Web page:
Grace Nalubowa with daughter

Grace Nalubowa with daughter

Fausta Cibe is a mother of six who sports dyed bright red hair. She too sells other products along with the pads. She sells cosmetics along with the pads to her young women customers. She sells some of the pads to women who resell them, agents who help her increase her volume. Asked how the business changes her life, she says with a cheeky grin, “I feed [my family] well and I look beautiful, as you can see.”

Fausta Cibe, a successful “Champion”

Fausta Cibe, a successful “Champion”

Sylvia Naluyage has been selling for Bana since the company was launched in 2012 and was involved even before that. We visited with her outside of her big new home, about twice the size of the small home where she used to live across the street with her ten children. She practiced her pitch for us, explaining how she always involves a wife’s husband in the sales pitch. She takes credit for the initial sales but notes that the product itself if responsible for resales. Like Fausta, she has built a small network of women from other neighborhoods who act as agents for her.

Sylvia Naluyage, former home left, new home right

Sylvia Naluyage, former home left, new home right

Impact Measurement Poses Challenge For Social Entrepreneurs And Impact Investors Alike

Impact Measurement Poses Challenge For Social Entrepreneurs And Impact Investors Alike

One of the greatest challenges for social entrepreneurs is how to measure and report impact. For help, I asked Thane Kreiner, PhD, executive director of the Miller Center for Social Entrepreneurship at Santa Clara University, a leading expert on social impact.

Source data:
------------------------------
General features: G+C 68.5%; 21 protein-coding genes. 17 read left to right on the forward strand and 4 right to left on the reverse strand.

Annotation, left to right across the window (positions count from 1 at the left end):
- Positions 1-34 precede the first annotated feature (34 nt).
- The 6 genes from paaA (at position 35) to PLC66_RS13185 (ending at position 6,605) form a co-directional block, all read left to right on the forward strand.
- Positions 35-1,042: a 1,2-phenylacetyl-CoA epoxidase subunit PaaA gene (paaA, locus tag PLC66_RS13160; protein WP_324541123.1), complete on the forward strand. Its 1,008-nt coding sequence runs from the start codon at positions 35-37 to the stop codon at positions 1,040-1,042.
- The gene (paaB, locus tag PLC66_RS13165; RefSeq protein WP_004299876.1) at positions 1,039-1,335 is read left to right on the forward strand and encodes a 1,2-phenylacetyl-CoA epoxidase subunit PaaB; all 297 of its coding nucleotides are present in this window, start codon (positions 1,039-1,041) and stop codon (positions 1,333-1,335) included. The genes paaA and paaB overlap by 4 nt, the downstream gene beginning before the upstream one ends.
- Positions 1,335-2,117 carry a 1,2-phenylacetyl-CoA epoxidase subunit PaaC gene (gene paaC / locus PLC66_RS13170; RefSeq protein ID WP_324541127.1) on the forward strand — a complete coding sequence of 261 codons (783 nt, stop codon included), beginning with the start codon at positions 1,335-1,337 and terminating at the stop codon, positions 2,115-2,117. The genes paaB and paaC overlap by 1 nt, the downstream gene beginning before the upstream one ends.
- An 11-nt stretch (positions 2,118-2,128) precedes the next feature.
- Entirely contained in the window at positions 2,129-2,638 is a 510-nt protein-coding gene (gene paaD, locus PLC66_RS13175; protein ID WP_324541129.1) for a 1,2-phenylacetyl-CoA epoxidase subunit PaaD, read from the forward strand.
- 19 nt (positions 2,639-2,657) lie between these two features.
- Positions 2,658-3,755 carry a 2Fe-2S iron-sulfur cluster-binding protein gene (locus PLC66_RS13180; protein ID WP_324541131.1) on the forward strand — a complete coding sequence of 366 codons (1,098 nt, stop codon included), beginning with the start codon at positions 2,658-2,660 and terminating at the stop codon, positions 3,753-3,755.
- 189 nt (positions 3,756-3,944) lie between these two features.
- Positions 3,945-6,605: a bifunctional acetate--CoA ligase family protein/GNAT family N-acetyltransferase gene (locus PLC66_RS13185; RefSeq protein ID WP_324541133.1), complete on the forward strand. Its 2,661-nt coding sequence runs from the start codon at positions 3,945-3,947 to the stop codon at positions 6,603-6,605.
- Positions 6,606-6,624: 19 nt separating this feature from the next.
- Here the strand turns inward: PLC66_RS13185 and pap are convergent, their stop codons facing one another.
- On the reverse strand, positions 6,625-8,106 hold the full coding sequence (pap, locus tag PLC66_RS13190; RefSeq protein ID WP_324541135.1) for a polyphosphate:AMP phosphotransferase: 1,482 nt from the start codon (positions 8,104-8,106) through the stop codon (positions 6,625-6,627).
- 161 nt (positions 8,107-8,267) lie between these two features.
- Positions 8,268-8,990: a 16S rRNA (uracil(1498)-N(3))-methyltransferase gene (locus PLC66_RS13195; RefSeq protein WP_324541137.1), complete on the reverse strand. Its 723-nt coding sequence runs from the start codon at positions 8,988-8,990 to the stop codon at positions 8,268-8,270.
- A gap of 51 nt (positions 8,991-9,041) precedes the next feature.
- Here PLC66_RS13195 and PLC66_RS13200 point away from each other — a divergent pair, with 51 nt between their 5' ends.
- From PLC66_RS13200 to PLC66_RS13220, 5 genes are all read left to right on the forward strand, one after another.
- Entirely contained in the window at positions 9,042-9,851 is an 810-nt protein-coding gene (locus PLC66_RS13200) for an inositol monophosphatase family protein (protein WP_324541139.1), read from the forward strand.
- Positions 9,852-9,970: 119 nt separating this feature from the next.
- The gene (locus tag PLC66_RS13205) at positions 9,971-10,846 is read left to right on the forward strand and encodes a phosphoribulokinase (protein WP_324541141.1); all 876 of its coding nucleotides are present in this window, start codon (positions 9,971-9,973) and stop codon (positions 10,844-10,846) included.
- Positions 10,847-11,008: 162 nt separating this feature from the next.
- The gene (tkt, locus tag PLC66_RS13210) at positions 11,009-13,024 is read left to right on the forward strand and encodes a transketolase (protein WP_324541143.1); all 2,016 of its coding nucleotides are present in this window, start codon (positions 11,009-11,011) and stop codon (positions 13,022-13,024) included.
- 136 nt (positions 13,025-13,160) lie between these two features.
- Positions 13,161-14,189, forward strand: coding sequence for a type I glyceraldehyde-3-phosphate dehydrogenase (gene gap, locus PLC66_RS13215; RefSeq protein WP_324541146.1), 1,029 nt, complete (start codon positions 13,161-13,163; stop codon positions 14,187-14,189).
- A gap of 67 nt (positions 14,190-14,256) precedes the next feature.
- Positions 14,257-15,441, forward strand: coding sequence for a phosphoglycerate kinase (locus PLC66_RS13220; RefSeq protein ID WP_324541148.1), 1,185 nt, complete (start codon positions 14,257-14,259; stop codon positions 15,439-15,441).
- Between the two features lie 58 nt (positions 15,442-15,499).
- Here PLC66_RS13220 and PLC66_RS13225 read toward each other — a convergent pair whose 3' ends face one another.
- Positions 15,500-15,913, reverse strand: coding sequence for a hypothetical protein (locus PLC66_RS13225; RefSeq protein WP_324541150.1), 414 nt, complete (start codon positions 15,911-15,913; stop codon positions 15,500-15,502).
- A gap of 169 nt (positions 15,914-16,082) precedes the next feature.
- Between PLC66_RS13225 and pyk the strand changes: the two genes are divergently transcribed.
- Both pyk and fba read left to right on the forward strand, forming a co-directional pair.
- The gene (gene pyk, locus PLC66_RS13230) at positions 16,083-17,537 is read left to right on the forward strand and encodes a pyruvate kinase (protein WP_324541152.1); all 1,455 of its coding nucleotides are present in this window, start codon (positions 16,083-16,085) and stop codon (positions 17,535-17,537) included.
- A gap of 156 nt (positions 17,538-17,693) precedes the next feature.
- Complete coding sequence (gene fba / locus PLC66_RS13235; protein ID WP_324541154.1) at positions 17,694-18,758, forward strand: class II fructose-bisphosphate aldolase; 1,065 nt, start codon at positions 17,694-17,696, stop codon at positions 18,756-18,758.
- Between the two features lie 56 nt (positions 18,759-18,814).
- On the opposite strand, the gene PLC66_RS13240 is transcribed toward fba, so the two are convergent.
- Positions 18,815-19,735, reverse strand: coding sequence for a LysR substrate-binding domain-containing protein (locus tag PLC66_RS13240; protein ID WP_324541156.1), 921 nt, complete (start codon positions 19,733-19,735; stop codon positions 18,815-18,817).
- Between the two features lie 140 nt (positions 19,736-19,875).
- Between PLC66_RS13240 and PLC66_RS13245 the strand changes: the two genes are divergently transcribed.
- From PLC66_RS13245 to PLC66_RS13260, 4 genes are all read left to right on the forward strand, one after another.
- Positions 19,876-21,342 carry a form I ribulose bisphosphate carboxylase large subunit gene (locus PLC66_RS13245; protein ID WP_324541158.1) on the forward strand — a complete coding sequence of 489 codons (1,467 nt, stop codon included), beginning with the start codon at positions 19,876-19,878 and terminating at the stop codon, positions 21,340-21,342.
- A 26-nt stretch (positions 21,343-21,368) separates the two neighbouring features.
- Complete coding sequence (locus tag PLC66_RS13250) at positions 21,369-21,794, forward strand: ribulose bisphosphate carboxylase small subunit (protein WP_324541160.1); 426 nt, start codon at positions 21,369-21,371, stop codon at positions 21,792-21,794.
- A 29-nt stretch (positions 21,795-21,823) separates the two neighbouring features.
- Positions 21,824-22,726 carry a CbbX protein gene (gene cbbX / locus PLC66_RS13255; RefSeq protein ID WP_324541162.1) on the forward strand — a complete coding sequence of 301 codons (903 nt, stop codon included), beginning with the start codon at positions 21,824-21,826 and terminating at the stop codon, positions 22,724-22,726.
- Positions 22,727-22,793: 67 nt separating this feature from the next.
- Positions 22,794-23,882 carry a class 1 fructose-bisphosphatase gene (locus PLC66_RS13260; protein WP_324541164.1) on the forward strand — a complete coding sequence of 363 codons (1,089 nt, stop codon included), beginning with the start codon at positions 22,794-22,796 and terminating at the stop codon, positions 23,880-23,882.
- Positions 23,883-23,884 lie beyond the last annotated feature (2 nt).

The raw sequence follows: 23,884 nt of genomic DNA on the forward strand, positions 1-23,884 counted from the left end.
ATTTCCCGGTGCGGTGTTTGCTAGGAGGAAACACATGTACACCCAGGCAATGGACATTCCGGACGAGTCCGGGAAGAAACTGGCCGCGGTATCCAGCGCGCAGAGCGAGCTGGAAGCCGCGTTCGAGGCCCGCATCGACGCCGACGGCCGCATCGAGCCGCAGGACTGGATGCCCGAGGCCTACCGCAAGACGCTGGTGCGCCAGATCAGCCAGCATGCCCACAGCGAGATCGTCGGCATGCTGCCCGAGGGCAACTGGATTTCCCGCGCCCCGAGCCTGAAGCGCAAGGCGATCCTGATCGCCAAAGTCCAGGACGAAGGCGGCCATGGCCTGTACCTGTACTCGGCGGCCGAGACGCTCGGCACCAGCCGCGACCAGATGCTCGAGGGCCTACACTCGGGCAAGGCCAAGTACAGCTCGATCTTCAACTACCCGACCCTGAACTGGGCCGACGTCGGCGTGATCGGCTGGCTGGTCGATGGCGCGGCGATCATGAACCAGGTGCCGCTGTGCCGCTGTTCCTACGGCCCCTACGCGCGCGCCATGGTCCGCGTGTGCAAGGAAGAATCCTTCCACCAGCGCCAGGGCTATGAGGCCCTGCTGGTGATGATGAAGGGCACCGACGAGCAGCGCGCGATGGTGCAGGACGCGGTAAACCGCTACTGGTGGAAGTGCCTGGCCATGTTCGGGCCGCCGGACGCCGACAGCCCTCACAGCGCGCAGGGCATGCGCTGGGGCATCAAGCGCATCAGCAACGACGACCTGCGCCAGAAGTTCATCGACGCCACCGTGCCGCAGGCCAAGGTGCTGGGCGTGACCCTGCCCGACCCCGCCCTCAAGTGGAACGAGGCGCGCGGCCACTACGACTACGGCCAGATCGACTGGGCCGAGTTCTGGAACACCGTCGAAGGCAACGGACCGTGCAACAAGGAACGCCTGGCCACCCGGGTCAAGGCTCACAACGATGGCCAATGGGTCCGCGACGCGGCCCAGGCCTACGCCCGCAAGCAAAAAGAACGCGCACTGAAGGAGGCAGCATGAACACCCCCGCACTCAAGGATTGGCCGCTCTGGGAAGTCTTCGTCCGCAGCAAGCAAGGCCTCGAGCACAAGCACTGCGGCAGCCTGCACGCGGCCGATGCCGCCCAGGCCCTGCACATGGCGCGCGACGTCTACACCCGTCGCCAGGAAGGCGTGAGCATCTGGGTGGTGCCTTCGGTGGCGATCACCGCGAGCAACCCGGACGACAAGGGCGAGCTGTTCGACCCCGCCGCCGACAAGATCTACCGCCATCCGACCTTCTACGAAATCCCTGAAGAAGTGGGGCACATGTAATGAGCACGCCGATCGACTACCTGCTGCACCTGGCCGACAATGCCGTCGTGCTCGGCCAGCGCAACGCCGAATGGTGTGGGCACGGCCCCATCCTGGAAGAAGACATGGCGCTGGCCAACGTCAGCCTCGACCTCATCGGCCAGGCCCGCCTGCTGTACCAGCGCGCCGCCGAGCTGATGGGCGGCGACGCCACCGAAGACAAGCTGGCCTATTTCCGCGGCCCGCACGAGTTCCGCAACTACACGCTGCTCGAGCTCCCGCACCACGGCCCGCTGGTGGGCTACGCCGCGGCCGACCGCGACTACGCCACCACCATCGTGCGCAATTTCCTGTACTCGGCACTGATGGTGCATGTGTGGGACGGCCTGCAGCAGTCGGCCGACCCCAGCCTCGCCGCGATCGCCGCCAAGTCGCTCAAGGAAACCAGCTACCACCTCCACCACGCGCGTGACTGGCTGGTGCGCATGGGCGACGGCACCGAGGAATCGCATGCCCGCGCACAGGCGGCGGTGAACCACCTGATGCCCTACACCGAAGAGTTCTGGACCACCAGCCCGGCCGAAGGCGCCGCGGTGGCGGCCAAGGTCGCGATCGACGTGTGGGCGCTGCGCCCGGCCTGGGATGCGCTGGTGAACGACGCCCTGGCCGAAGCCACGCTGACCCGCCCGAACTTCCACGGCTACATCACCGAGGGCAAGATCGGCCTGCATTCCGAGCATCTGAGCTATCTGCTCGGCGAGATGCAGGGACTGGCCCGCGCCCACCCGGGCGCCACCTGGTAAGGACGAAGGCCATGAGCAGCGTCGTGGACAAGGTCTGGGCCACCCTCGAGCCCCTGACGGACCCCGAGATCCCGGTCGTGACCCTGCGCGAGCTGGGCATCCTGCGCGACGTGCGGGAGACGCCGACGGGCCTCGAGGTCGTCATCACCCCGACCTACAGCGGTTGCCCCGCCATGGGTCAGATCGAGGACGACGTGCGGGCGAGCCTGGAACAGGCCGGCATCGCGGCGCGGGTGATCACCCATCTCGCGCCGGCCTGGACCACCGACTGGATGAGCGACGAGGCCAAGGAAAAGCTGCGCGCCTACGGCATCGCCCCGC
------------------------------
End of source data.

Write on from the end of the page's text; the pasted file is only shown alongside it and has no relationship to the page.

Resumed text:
This week, as a guest of the University, I will be traveling with Thane to Uganda, Rwanda and Kenya, visiting some of the social entrepreneurs who have completed the Center’s Global Social Benefit Institute social entrepreneurship accelerator program.

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Santa Clara University’s Global Social Benefit Fellowship Receives Ashoka U-Cordes Innovation Award in Academic Learning

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Santa Clara University’s GSBF is an innovative education and action research program for social entrepreneurship in which undergraduate students undertake in-depth and rigorous action research projects in developing countries, in partnership with social enterprises that have completed Miller Center for Social Entrepreneurship Global Social Benefit Institute (GSBI®) programs.

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Announcing the 2017 Ashoka U - Cordes Innovation Award Winners

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Since 2011, Ashoka U and the Cordes Foundation have recognized outstanding programmatic innovations that transform how colleges and universities foster changemaking education on campus. This is the only award of it’s kind, designating premiere innovative programs that advance social impact education.

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PACE MD Enhances Healthcare in Mexico